Because there’s now a lot of misinformation swirling after the Dog & Pony Show Bait & Switch, I have been trying to get the definitive answers to the following questions:
- How many floors tall is the parking garage? [I’ve already been told it’s been downsized from 5, but have been cautioned not to say “4”.]
- How many parking spaces will be in the parking garage? [Downsized from 513.]
- How many residential condos are in the current development plans? [A crazy number I heard was 30, but that was when the garage was 5 stories.]
- How many of those are FOR SALE? [All of them I’ve been told off the record.]
- How many residential units are being created for visiting directors and actors at the theater? [This may no longer be part of the plan, or they may be in the front building, the only portion being saved.]
- How large is the restaurant? How many seats?
- How many retail stores will be in the front of the building? [The only portion being saved.]
There are a lot of unanswered questions and this massive development project never should have been passed without the HEP Board having more answers.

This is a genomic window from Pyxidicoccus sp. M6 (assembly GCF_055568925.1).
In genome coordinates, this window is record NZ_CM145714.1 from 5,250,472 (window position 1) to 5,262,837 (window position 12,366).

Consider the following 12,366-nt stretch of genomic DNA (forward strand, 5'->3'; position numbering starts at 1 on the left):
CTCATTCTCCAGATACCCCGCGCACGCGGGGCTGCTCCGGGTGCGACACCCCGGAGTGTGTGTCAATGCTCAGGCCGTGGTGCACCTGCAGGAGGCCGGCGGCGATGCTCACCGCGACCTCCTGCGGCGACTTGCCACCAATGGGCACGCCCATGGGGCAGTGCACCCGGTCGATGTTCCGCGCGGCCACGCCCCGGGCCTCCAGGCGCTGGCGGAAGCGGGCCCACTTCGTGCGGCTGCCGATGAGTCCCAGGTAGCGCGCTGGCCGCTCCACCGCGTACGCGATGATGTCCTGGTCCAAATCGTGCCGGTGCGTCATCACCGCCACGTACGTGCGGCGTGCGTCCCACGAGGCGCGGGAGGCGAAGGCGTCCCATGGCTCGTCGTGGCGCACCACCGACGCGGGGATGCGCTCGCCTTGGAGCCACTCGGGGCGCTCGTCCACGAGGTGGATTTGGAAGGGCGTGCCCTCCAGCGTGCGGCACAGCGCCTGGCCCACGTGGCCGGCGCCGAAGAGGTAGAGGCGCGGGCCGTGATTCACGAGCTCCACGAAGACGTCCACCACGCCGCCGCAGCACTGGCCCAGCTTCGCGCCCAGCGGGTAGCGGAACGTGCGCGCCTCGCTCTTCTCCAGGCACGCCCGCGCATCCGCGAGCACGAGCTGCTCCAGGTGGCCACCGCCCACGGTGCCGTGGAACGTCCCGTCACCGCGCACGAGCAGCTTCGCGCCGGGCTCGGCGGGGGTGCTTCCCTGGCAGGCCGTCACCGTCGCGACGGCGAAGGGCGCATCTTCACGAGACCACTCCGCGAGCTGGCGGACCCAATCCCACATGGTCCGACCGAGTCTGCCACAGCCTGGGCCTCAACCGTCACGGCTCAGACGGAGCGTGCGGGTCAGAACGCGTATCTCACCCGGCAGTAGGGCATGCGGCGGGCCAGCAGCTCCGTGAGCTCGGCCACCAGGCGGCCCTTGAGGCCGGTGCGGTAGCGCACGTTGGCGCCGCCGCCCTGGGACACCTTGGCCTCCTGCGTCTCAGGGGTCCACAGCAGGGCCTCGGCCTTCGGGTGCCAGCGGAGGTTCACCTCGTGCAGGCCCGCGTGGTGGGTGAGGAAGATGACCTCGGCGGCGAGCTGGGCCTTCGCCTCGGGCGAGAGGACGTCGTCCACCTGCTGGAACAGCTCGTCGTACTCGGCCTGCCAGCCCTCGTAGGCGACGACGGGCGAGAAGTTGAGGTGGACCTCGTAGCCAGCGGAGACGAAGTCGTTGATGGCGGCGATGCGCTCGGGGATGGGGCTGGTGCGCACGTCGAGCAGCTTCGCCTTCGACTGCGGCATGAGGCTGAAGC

A 300 seat theater? You’re joking, right?
Miami is supposed to be a World Class City. What’s World Class about a theater that’s smaller than the auditoriums of several of the local schools?
Where’s the room for growth in a 300-seat theater?
GableStage, the company that will take over programming at the Coconut Grove Playhouse, currently operates in a 150-seat theater. It has the potential to double its audience. However, where does it go from there?
A 300-seat theater is not large enough to bring in touring musicians, who might be booked for nights the theater is dark. A 300-seat theater is not large enough to be rented out of community events when the theater is dark. As mentioned, the local school auditoriums are slightly larger.
People who are arguing for this configuration tell me Miami can’t support a bigger theater. That there are already large theaters in Miami that don’t sell out.
Detractors at the meeting kept reminding the citizens that the Playhouse failed as a much larger theater. However, a number of factors could have led to the Playhouse’s demise, from bad publicity, to the wrong kind of shows, to bad scheduling.
I contend that if you put on the right shows — including musical artists on nights when the stage is dark — you’ll draw clientele.
However, if you build a 300 seat theater, you’ll never draw more than that. This is nothing but small time, small town, small thinking.
TO BE FAIR: There is a plan to build a second theater on the same footprint that has 700 seats, in addition to the 300-seat room already passed “in concept”.
However, the 700-seat theater is unfunded. Getting the $40 million to build it is considered a long shot, at best, and will probably never be built.
It’s been my contention all along that a 300 seat theater is small time, small town, small thinking.
COMING SOON TO NOT NOW SILLY
Why the Miami Parking Authority is too powerful